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I'm having some performance problems in an app that encrypts lots of strings. Most of the CPU use happens when I call the private method getAes() from a public method called Encrypt():

public static class CryptKeeper
{
    const int HASH_SIZE = 32; //SHA256

    /// <summary>
    /// Encrypts a string message. Includes integrity checking.
    /// </summary>
    public static string Encrypt(string messageToEncrypt, string sharedSecret, string salt)
    {
        // Prepare message with hash
        var messageBytes = Encoding.UTF8.GetBytes(messageToEncrypt);
        var hashedMessageBytes = new byte[HASH_SIZE + messageBytes.Length];
        var hash = Utilities.GenerateSha256Hash(messageBytes, 0, messageBytes.Length);
        Buffer.BlockCopy(hash, 0, hashedMessageBytes, 0, HASH_SIZE);
        Buffer.BlockCopy(messageBytes, 0, hashedMessageBytes, HASH_SIZE, messageBytes.Length);

        // Encrypt message
        using (var aes = getAes(sharedSecret, Encoding.UTF8.GetBytes(salt)))
        {
            aes.GenerateIV();
            using (var encryptor = aes.CreateEncryptor())
            {
                var encryptedBytes = encryptor.TransformFinalBlock(hashedMessageBytes, 0, hashedMessageBytes.Length);
                // Add the initialization vector
                var result = new byte[aes.IV.Length + encryptedBytes.Length];
                Buffer.BlockCopy(aes.IV, 0, result, 0, aes.IV.Length);
                Buffer.BlockCopy(encryptedBytes, 0, result, aes.IV.Length, encryptedBytes.Length);
                return Convert.ToBase64String(result);
            }
        }
    }

    public static string Decrypt(string encryptedMessage, string sharedSecret, string salt)
    {
        if (encryptedMessage == null) return null;

        using (var aes = getAes(sharedSecret, Encoding.UTF8.GetBytes(salt)))
        {
            var iv = new byte[aes.IV.Length];
            Buffer.BlockCopy(Convert.FromBase64String(encryptedMessage), 0, iv, 0, iv.Length);
            aes.IV = iv;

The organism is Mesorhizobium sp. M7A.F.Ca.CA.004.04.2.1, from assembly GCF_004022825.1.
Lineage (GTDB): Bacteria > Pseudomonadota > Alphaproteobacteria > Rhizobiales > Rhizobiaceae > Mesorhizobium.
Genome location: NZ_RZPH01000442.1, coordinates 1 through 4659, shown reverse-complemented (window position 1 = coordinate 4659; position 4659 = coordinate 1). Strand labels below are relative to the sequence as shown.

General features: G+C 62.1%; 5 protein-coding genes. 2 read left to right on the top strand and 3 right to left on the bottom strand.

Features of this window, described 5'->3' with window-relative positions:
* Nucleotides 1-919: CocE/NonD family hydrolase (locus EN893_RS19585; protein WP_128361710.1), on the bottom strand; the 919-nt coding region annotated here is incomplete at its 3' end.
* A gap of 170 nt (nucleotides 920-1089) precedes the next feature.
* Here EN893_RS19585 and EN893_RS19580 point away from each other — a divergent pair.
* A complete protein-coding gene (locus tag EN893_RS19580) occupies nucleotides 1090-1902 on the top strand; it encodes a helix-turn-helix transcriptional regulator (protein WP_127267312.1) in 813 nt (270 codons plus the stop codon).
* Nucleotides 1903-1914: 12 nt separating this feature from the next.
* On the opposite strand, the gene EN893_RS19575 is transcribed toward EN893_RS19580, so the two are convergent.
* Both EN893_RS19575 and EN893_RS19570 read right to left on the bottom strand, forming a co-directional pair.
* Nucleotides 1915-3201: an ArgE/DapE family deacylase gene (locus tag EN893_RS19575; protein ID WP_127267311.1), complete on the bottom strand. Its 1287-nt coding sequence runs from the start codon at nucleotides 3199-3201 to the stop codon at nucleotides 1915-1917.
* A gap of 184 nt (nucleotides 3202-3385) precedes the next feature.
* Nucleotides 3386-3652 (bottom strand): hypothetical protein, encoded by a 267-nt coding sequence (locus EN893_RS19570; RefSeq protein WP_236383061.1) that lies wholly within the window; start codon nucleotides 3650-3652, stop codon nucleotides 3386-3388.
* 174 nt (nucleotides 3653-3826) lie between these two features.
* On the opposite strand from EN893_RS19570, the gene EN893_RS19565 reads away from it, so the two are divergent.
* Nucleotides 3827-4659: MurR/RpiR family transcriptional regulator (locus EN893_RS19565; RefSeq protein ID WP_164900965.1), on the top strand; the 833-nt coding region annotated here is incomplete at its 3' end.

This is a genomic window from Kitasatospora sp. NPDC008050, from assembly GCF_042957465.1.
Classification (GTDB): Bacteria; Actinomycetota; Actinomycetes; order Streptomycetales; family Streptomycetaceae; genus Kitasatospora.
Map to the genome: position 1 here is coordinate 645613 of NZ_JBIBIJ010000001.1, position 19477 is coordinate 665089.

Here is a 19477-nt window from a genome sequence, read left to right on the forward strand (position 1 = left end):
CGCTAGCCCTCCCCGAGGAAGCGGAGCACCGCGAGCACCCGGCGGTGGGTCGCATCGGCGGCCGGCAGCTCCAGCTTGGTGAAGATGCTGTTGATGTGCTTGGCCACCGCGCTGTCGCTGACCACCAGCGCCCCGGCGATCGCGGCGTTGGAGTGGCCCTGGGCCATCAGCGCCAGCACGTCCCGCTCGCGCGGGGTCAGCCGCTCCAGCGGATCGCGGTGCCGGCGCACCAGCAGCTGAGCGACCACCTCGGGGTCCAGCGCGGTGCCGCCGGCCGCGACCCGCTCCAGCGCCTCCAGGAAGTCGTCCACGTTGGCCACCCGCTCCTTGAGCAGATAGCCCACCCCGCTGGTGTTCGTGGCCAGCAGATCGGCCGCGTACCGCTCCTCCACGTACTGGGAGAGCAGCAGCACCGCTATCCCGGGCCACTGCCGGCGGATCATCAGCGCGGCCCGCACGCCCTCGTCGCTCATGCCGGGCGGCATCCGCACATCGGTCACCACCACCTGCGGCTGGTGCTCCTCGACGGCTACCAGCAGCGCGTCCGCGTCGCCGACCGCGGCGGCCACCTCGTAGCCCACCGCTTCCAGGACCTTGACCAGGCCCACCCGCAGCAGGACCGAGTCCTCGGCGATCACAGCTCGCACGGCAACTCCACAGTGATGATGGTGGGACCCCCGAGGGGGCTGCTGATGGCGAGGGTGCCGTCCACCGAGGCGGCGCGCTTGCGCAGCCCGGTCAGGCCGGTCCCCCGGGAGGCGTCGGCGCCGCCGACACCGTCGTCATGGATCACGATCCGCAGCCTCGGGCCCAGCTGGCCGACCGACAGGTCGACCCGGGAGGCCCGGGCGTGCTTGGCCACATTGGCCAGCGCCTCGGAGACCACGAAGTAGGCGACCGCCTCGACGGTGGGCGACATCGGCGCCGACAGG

using (var decryptor = aes.CreateDecryptor())
            {
                var decryptedBytes = decryptor.TransformFinalBlock(Convert.FromBase64String(encryptedMessage), iv.Length, Convert.FromBase64String(encryptedMessage).Length - iv.Length);

                // Check hash
                var hash = Utilities.GenerateSha256Hash(decryptedBytes, HASH_SIZE, decryptedBytes.Length - HASH_SIZE);
                var existingHash = new byte[HASH_SIZE];
                Buffer.BlockCopy(decryptedBytes, 0, existingHash, 0, HASH_SIZE);
                if (!existingHash.compareBytesTo(hash))
                {
                    throw new CryptographicException("Message hash invalid.");
                }

                // Hash is valid, we're done
                var res = new byte[decryptedBytes.Length - HASH_SIZE];
                Buffer.BlockCopy(decryptedBytes, HASH_SIZE, res, 0, res.Length);
                return Encoding.UTF8.GetString(res);
            }
        }
    }

    private static Aes getAes(string sharedSecret, byte[] salt)
    {
        var aes = Aes.Create();
        aes.Mode = CipherMode.CBC;
        aes.Key = new Rfc2898DeriveBytes(sharedSecret, salt, 129).GetBytes(aes.KeySize / 8);
        return aes;
    }
}

I tried to improve performance by caching the AES object, but I am getting into unfamiliar territory:

public static class CryptKeeper
{
    const int HASH_SIZE = 32; //SHA256

    private static Aes aes;

    /// <summary>
    /// Encrypts a string message. Includes integrity checking.
    /// </summary>
    public static string Encrypt(string messageToEncrypt, string sharedSecret, string salt)
    {
        // unchanged
    }